If there’s one problem that plagues most business meetings it’s that a few participants are doing most of the talking. If you’re one of those people who tend to talk a lot, here are 5 tips to help you shut up and listen when you need to.
1: Put your hand over your mouth
You can put one hand over the lower part of your face and your mouth. To an outside observer you will look thoughtful and observant. In reality your holding your mouth forcibly shut. It’s a simple physical reminder to yourself to not speak right now.
2: Ask some great questions
People find you very intelligent and persuasive when you letthemtalk. For instance, the most successful sales meetings are the ones where the customer does almost all the talking. A great way to get them talking, and still feel that you’re contributing, is to ask great questions.
3: Keep track
Have a piece of paper in front of you and make a mark on it every time you speak. Notice how many marks you get up to during a meeting.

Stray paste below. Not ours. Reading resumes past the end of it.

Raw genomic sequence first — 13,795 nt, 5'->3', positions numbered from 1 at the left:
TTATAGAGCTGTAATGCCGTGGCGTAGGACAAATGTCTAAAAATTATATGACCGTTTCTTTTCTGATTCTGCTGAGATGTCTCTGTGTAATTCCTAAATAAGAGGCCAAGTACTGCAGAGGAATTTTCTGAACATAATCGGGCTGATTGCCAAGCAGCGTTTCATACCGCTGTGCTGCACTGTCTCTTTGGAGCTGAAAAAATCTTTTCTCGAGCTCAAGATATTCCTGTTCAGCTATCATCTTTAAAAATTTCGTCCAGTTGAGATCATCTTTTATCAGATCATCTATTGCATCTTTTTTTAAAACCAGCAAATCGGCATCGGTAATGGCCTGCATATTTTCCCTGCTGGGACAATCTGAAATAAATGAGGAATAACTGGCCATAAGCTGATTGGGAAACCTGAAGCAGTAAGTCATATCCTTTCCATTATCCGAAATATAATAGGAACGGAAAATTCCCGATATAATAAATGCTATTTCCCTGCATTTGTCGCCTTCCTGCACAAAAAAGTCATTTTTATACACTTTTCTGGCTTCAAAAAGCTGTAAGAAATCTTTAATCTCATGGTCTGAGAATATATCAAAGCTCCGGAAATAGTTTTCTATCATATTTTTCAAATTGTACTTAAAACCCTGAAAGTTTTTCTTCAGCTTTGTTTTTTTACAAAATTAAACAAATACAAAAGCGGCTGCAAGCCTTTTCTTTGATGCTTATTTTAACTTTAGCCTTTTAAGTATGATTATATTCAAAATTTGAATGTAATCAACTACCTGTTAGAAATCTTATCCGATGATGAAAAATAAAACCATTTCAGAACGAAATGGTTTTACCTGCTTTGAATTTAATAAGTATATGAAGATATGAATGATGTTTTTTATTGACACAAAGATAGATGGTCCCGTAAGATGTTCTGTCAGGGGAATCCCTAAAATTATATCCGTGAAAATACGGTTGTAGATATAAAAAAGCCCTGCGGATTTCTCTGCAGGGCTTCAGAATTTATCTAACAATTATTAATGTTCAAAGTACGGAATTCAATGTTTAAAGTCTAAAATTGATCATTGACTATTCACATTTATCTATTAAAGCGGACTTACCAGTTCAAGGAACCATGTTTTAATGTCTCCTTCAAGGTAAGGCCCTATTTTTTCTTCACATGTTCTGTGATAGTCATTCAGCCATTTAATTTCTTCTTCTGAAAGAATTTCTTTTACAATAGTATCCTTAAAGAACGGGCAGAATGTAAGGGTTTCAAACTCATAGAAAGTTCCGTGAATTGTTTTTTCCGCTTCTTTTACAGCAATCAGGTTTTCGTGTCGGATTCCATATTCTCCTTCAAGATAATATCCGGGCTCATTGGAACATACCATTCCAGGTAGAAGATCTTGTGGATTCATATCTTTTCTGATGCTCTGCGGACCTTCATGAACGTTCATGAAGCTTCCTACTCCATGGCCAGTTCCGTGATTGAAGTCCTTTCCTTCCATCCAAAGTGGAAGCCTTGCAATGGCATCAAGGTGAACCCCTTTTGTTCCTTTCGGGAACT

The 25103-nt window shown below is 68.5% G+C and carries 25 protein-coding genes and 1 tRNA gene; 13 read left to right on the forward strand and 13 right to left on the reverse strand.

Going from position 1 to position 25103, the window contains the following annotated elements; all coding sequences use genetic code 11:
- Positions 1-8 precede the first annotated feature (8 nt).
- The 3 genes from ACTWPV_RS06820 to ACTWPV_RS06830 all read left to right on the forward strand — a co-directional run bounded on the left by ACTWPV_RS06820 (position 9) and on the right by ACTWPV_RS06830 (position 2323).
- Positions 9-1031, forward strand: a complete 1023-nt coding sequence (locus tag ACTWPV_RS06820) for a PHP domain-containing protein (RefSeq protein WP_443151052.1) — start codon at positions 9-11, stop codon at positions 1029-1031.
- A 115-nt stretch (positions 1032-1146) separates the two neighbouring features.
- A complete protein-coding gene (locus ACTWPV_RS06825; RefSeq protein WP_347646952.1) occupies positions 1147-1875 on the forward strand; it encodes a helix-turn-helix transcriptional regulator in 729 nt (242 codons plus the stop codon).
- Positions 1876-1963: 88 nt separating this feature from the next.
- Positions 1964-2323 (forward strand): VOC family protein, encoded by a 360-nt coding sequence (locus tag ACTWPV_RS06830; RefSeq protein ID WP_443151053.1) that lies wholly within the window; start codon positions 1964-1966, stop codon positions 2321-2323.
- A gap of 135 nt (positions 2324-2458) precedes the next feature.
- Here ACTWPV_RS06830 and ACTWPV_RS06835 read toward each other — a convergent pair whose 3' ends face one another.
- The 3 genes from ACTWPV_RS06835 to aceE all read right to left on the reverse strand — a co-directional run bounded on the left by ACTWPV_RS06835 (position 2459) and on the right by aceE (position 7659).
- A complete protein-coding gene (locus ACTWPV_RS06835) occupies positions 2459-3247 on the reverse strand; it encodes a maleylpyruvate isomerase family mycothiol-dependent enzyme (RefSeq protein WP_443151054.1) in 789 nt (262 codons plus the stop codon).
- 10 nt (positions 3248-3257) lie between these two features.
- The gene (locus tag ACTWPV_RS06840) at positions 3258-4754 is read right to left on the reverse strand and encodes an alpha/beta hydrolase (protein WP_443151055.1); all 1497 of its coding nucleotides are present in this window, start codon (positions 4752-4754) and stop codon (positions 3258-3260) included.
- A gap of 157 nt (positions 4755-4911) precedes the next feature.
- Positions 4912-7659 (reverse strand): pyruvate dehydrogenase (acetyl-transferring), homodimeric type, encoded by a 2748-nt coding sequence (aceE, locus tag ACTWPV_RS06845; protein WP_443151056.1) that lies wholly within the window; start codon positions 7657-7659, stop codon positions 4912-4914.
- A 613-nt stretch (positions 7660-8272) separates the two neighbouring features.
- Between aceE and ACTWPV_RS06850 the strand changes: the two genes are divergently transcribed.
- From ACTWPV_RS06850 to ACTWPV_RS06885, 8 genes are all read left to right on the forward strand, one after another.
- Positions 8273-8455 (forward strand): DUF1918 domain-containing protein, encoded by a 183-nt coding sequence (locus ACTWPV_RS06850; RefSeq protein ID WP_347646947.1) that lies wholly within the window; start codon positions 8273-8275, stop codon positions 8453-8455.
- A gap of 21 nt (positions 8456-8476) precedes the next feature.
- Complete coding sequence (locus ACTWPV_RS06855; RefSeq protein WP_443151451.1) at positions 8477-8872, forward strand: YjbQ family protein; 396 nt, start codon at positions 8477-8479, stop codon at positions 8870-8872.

4: Notice how you feel when you’re quiet
In my case, I get real antsy when there’s something I’m itching to say. My body tenses up, I tend to hold my breath and I feel generally very uncomfortable. This pressure eventually forces me to speak up.
How about you - how do you feel when there’s something you really want to say?
5: Ask yourself a simple question
Before you speak, ask yourself this: “Is what I’m about to saysomething I need to sayorsomething the other participants need to hear?” Those are often not the same.
Remember: good meetings are not characterized by the amount of talking but by the amount of listening going on.
If you’re a habitual talker like me, I’m sure that you will find that learning to say less and listen more will be a huge boon. People will find you more sympathetic, they will respect you more and even though you may end up saying less, what you do say will be received more appreciatively and have much more of an impact.
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